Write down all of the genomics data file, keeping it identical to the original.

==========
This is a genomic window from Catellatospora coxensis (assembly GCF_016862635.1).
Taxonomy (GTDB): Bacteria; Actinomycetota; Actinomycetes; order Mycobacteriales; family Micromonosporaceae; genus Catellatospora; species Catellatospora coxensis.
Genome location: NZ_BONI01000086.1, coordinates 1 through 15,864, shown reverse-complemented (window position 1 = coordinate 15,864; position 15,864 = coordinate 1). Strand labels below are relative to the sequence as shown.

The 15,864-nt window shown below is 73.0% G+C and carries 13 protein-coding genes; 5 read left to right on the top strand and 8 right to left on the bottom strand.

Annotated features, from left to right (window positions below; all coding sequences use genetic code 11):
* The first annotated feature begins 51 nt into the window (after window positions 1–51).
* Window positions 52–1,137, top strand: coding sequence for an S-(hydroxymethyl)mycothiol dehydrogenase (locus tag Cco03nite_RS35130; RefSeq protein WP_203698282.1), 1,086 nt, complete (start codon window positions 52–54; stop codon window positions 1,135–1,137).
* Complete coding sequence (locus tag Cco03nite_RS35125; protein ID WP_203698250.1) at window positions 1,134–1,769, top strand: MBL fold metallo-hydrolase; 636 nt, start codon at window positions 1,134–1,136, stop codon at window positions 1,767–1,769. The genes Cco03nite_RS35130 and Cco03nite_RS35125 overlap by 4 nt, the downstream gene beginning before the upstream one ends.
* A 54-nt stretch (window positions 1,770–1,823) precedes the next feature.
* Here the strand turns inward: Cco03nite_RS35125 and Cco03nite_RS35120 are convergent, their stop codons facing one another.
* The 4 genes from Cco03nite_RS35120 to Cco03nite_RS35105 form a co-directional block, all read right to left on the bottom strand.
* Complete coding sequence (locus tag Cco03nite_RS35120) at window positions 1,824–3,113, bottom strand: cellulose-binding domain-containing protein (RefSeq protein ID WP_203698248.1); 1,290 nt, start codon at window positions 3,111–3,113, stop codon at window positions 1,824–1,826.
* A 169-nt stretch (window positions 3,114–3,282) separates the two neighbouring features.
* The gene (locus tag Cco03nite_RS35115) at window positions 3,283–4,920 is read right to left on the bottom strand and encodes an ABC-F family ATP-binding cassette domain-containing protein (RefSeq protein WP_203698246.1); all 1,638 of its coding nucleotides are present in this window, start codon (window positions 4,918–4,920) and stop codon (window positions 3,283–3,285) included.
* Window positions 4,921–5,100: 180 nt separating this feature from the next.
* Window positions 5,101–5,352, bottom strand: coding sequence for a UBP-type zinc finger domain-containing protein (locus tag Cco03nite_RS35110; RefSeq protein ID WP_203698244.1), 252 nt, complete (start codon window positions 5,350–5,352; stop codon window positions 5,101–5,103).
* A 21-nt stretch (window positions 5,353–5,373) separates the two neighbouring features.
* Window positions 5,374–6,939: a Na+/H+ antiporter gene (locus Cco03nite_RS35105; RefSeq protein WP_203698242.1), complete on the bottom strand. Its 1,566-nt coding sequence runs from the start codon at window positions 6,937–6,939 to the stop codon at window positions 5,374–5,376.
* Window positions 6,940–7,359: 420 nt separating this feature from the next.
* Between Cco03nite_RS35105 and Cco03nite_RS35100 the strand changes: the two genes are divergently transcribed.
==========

This is a genomic window from Catellatospora coxensis (assembly GCF_016862635.1).
Taxonomy (GTDB): Bacteria; Actinomycetota; Actinomycetes; order Mycobacteriales; family Micromonosporaceae; genus Catellatospora; species Catellatospora coxensis.
Genome location: NZ_BONI01000086.1, coordinates 1 through 15,864, shown reverse-complemented (window position 1 = coordinate 15,864; position 15,864 = coordinate 1). Strand labels below are relative to the sequence as shown.

The 15,864-nt window shown below is 73.0% G+C and carries 13 protein-coding genes; 5 read left to right on the top strand and 8 right to left on the bottom strand.

Annotated features, from left to right (window positions below; all coding sequences use genetic code 11):
* The first annotated feature begins 51 nt into the window (after window positions 1–51).
* Window positions 52–1,137, top strand: coding sequence for an S-(hydroxymethyl)mycothiol dehydrogenase (locus tag Cco03nite_RS35130; RefSeq protein WP_203698282.1), 1,086 nt, complete (start codon window positions 52–54; stop codon window positions 1,135–1,137).
* Complete coding sequence (locus tag Cco03nite_RS35125; protein ID WP_203698250.1) at window positions 1,134–1,769, top strand: MBL fold metallo-hydrolase; 636 nt, start codon at window positions 1,134–1,136, stop codon at window positions 1,767–1,769. The genes Cco03nite_RS35130 and Cco03nite_RS35125 overlap by 4 nt, the downstream gene beginning before the upstream one ends.
* A 54-nt stretch (window positions 1,770–1,823) precedes the next feature.
* Here the strand turns inward: Cco03nite_RS35125 and Cco03nite_RS35120 are convergent, their stop codons facing one another.
* The 4 genes from Cco03nite_RS35120 to Cco03nite_RS35105 form a co-directional block, all read right to left on the bottom strand.
* Complete coding sequence (locus tag Cco03nite_RS35120) at window positions 1,824–3,113, bottom strand: cellulose-binding domain-containing protein (RefSeq protein ID WP_203698248.1); 1,290 nt, start codon at window positions 3,111–3,113, stop codon at window positions 1,824–1,826.
* A 169-nt stretch (window positions 3,114–3,282) separates the two neighbouring features.
* The gene (locus tag Cco03nite_RS35115) at window positions 3,283–4,920 is read right to left on the bottom strand and encodes an ABC-F family ATP-binding cassette domain-containing protein (RefSeq protein WP_203698246.1); all 1,638 of its coding nucleotides are present in this window, start codon (window positions 4,918–4,920) and stop codon (window positions 3,283–3,285) included.
* Window positions 4,921–5,100: 180 nt separating this feature from the next.
* Window positions 5,101–5,352, bottom strand: coding sequence for a UBP-type zinc finger domain-containing protein (locus tag Cco03nite_RS35110; RefSeq protein ID WP_203698244.1), 252 nt, complete (start codon window positions 5,350–5,352; stop codon window positions 5,101–5,103).
* A 21-nt stretch (window positions 5,353–5,373) separates the two neighbouring features.
* Window positions 5,374–6,939: a Na+/H+ antiporter gene (locus Cco03nite_RS35105; RefSeq protein WP_203698242.1), complete on the bottom strand. Its 1,566-nt coding sequence runs from the start codon at window positions 6,937–6,939 to the stop codon at window positions 5,374–5,376.
* Window positions 6,940–7,359: 420 nt separating this feature from the next.
* Between Cco03nite_RS35105 and Cco03nite_RS35100 the strand changes: the two genes are divergently transcribed.